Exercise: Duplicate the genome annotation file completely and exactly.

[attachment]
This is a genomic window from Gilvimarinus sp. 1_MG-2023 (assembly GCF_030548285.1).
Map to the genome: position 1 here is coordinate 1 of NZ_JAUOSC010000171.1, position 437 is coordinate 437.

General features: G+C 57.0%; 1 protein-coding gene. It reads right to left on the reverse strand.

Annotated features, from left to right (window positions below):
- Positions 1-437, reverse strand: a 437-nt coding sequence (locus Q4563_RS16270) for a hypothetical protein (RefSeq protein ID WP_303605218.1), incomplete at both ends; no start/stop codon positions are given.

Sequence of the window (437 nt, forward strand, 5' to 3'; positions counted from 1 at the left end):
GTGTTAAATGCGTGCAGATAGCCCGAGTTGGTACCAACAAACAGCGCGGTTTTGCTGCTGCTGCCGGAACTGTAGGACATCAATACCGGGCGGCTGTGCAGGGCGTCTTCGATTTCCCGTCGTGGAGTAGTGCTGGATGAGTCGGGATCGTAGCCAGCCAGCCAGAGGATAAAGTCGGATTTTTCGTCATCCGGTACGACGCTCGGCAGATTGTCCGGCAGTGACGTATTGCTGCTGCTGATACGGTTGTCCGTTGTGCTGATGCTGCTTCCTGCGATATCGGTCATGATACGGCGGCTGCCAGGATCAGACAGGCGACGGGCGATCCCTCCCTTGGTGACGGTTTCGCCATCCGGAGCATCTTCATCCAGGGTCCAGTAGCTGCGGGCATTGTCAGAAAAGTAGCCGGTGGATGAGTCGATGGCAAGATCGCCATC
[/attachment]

This is a genomic window from Gilvimarinus sp. 1_MG-2023 (assembly GCF_030548285.1).
Map to the genome: position 1 here is coordinate 1 of NZ_JAUOSC010000171.1, position 437 is coordinate 437.

General features: G+C 57.0%; 1 protein-coding gene. It reads right to left on the reverse strand.

Annotated features, from left to right (window positions below):
- Positions 1-437, reverse strand: a 437-nt coding sequence (locus Q4563_RS16270) for a hypothetical protein (RefSeq protein ID WP_303605218.1), incomplete at both ends; no start/stop codon positions are given.

Sequence of the window (437 nt, forward strand, 5' to 3'; positions counted from 1 at the left end):
GTGTTAAATGCGTGCAGATAGCCCGAGTTGGTACCAACAAACAGCGCGGTTTTGCTGCTGCTGCCGGAACTGTAGGACATCAATACCGGGCGGCTGTGCAGGGCGTCTTCGATTTCCCGTCGTGGAGTAGTGCTGGATGAGTCGGGATCGTAGCCAGCCAGCCAGAGGATAAAGTCGGATTTTTCGTCATCCGGTACGACGCTCGGCAGATTGTCCGGCAGTGACGTATTGCTGCTGCTGATACGGTTGTCCGTTGTGCTGATGCTGCTTCCTGCGATATCGGTCATGATACGGCGGCTGCCAGGATCAGACAGGCGACGGGCGATCCCTCCCTTGGTGACGGTTTCGCCATCCGGAGCATCTTCATCCAGGGTCCAGTAGCTGCGGGCATTGTCAGAAAAGTAGCCGGTGGATGAGTCGATGGCAAGATCGCCATC